If you’re interested in working in the heating, ventilation and air conditioning industry, you’re probably curious about what to expect in HVAC salary. Per the latest figures from the Bureau of Labor Statistics’ Occupational Outlook Handbook, the median annual wage for HVAC technicians was $43,640 in May 2012.
Compared against the national average, this means that not only are HVAC professionals among the best-paid skilled tradesmen in the workforce, but they’re also paid almost 30% better than the average for all occupations! Even better, the heating, air conditioning and refrigeration industry is one of the fastest growing in the country.
HVAC Salary Guide for 2014-15
If you’re like most people, you likely found this guide because you were asking the question, “How much do HVAC technicians make?”
The answer to that question depends on several different variables; the amount of experience you have, your employer, your area of specialization, etc. There are additional factors to consider as well, however.
This guide to HVAC salary will take a look at how much you can expect to earn in 2014-15, and how you can make sure that you maximize your salary.
What Affects HVAC Technician Pay?
In most cases, there are three things that have a major impact on how much and HVAC technician is paid. In the tabs below, you’ll find a brief summary of each of them.
How Much Experience Do You Have?
Obviously, one of the first things that will influence your pay is the amount of experience you have in the industry. As you may guess, more experience almost always equates to a higher salary and more job opportunities.
In the following table, you’ll see how much of an impact the years of experience one has in the HVAC field has on their pay.
|2013 HVAC Salary|
|Years Experience||Median Annual Salary|
|Less than 1 year||$45,436|
|7 years or more||$50,118|
It’s important to note, that once an HVAC technician has worked for seven years, his or her pay generally tends to plateau. This means that, in order to continue to earn more in this profession after you’ve paid your initial dues, you’ll need to have other factors going for you as well.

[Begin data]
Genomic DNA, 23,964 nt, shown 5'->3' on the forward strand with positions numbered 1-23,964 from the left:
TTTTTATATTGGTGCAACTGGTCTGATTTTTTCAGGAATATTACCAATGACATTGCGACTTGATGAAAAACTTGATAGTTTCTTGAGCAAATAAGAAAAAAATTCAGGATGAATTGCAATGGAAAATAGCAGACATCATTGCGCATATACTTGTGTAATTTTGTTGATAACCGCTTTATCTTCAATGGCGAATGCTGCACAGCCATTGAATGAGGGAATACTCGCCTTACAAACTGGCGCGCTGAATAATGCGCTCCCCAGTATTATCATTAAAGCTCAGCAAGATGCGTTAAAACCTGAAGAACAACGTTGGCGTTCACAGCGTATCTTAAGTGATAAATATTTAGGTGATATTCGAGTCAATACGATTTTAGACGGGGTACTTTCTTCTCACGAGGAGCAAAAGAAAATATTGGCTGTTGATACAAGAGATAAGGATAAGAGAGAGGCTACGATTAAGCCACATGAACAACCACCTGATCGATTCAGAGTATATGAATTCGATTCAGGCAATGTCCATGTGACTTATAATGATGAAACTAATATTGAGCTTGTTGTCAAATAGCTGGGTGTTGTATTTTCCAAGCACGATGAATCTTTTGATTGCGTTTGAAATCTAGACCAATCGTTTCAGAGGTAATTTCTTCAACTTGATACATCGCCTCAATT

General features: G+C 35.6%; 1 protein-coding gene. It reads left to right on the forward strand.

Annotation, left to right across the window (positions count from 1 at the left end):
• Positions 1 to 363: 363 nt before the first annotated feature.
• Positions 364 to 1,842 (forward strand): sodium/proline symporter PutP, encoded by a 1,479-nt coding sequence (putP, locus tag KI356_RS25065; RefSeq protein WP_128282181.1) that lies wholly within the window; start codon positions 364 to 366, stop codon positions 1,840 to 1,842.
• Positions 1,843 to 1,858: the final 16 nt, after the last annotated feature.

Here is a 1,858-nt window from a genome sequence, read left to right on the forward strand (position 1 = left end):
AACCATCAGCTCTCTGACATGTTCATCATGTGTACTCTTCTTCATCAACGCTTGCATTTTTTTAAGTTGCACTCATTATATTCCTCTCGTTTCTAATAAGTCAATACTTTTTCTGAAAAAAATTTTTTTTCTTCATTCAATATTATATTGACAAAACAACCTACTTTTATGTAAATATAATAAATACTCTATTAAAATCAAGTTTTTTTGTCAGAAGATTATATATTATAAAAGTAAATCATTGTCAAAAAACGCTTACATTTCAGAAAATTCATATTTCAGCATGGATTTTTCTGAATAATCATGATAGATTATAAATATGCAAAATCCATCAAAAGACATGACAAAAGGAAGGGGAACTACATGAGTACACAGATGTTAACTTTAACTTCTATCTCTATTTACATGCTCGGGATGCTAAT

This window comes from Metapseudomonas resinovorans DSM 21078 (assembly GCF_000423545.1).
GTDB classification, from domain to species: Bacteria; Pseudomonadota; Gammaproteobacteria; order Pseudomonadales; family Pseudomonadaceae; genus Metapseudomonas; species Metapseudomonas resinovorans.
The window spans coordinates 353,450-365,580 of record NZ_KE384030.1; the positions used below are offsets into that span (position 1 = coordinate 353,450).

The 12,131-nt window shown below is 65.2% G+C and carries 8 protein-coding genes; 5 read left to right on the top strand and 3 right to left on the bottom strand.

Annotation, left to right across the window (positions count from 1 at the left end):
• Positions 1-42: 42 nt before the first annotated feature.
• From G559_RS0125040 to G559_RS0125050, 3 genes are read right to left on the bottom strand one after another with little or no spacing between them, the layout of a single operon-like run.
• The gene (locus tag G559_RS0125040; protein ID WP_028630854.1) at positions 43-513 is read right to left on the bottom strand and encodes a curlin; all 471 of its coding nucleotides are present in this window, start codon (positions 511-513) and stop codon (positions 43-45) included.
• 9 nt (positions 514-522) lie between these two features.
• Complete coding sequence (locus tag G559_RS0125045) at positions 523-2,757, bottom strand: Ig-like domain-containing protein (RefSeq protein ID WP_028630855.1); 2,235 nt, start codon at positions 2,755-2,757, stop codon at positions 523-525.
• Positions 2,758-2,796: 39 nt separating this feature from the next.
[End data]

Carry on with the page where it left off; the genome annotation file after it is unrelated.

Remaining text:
What Industry Do You Work In?
The industry that an HVAC tech is employed in has a major impact on salary too. According to the Bureau of Labor Statistics’ May 2012 report, the majority of technicians are employed by building contractors. The following table reflects the five highest-paying industries for HVAC technicians.
|2013 HVAC Salary by Industry|
|Type of Employer||Median Annual Salary|
|HVAC equipment wholesalers||$48,950|
Note that utilities companies pay the highest salaries on average.
Which State Do You Live In?
Just like most jobs, HVAC salary is often affected more by where you live and work in the United States than any other single factor. For example, a technician with similar experience and training in the same industry may see his salary vary by as much as $19,000 from the national median just because of the state he or she works in!
A general rule of thumb is, if you are on the coasts (particularly the West Coast and Northeast seaboard), or the Upper Midwest, you’ll probably get paid more than the national median. Of course, the cost of living is significantly higher in these areas as well, so it’s relative to a point.
On the other hand, HVAC technician salary in the Southeast is consistently lower than the national median. Again, cost of living in this area is lower as well, so you’ll have to take that into consideration.
The table below reflects the five states that pay their heating, ventilation and air conditioning professionals the highest annual salaries.
|Highest-Paying States for HVAC Technicians|
|State||2013 Median Annual Salary|
Source: Bureau of Labor Statistics
Maximizing Your Salary as an HVAC Technician
Now that you have a basic understanding of the factors that go into determining HVAC salary, you’ll undoubtedly want to figure out how to maximize your earning potential. Because experience will only come with time, and moving across country may not be the best of options, this really only leaves one area to focus on – the industry you work in.
As you saw from the tables in the industry section of this guide, your salary can be substantially higher if you work for specific types of employers. Competition for these jobs is often fierce, however, so you’ll need to make sure that you undergo the required training and earn the specific HVAC certification required to give yourself the best chances of finding work.